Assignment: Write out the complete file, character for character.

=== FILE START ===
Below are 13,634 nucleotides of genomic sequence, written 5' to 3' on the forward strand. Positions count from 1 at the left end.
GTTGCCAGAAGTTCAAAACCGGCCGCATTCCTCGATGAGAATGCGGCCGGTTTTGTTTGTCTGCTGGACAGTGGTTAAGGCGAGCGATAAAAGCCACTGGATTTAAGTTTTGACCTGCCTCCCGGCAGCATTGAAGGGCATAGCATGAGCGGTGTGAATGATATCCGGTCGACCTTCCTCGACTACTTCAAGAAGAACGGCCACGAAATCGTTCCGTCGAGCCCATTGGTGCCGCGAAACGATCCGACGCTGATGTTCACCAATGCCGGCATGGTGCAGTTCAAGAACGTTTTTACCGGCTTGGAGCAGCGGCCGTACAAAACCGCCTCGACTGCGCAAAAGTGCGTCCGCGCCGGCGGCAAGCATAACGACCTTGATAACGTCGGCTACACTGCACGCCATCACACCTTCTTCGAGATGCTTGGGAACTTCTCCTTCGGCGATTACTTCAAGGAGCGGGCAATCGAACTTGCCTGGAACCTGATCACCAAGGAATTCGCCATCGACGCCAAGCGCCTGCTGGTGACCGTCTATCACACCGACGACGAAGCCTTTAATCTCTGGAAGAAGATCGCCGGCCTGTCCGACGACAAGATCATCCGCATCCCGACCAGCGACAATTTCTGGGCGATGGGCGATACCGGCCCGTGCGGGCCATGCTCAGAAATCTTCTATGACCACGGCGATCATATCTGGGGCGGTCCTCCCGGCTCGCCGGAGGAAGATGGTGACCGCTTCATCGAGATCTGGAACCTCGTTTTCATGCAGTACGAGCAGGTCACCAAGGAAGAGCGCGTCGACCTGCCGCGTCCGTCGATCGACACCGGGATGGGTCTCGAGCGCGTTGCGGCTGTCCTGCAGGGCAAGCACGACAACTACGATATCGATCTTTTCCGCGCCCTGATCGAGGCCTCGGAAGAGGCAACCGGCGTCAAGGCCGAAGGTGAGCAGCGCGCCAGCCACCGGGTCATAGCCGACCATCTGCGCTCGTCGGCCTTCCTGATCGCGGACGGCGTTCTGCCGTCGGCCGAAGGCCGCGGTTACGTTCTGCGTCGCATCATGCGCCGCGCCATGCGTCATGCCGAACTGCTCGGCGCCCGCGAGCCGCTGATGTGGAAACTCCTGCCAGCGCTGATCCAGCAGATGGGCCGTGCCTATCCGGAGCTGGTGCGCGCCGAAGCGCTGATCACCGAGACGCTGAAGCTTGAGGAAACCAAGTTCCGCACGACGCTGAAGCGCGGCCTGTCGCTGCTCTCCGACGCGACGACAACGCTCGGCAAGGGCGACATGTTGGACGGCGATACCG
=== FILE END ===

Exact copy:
Below are 13,634 nucleotides of genomic sequence, written 5' to 3' on the forward strand. Positions count from 1 at the left end.
GTTGCCAGAAGTTCAAAACCGGCCGCATTCCTCGATGAGAATGCGGCCGGTTTTGTTTGTCTGCTGGACAGTGGTTAAGGCGAGCGATAAAAGCCACTGGATTTAAGTTTTGACCTGCCTCCCGGCAGCATTGAAGGGCATAGCATGAGCGGTGTGAATGATATCCGGTCGACCTTCCTCGACTACTTCAAGAAGAACGGCCACGAAATCGTTCCGTCGAGCCCATTGGTGCCGCGAAACGATCCGACGCTGATGTTCACCAATGCCGGCATGGTGCAGTTCAAGAACGTTTTTACCGGCTTGGAGCAGCGGCCGTACAAAACCGCCTCGACTGCGCAAAAGTGCGTCCGCGCCGGCGGCAAGCATAACGACCTTGATAACGTCGGCTACACTGCACGCCATCACACCTTCTTCGAGATGCTTGGGAACTTCTCCTTCGGCGATTACTTCAAGGAGCGGGCAATCGAACTTGCCTGGAACCTGATCACCAAGGAATTCGCCATCGACGCCAAGCGCCTGCTGGTGACCGTCTATCACACCGACGACGAAGCCTTTAATCTCTGGAAGAAGATCGCCGGCCTGTCCGACGACAAGATCATCCGCATCCCGACCAGCGACAATTTCTGGGCGATGGGCGATACCGGCCCGTGCGGGCCATGCTCAGAAATCTTCTATGACCACGGCGATCATATCTGGGGCGGTCCTCCCGGCTCGCCGGAGGAAGATGGTGACCGCTTCATCGAGATCTGGAACCTCGTTTTCATGCAGTACGAGCAGGTCACCAAGGAAGAGCGCGTCGACCTGCCGCGTCCGTCGATCGACACCGGGATGGGTCTCGAGCGCGTTGCGGCTGTCCTGCAGGGCAAGCACGACAACTACGATATCGATCTTTTCCGCGCCCTGATCGAGGCCTCGGAAGAGGCAACCGGCGTCAAGGCCGAAGGTGAGCAGCGCGCCAGCCACCGGGTCATAGCCGACCATCTGCGCTCGTCGGCCTTCCTGATCGCGGACGGCGTTCTGCCGTCGGCCGAAGGCCGCGGTTACGTTCTGCGTCGCATCATGCGCCGCGCCATGCGTCATGCCGAACTGCTCGGCGCCCGCGAGCCGCTGATGTGGAAACTCCTGCCAGCGCTGATCCAGCAGATGGGCCGTGCCTATCCGGAGCTGGTGCGCGCCGAAGCGCTGATCACCGAGACGCTGAAGCTTGAGGAAACCAAGTTCCGCACGACGCTGAAGCGCGGCCTGTCGCTGCTCTCCGACGCGACGACAACGCTCGGCAAGGGCGACATGTTGGACGGCGATACCG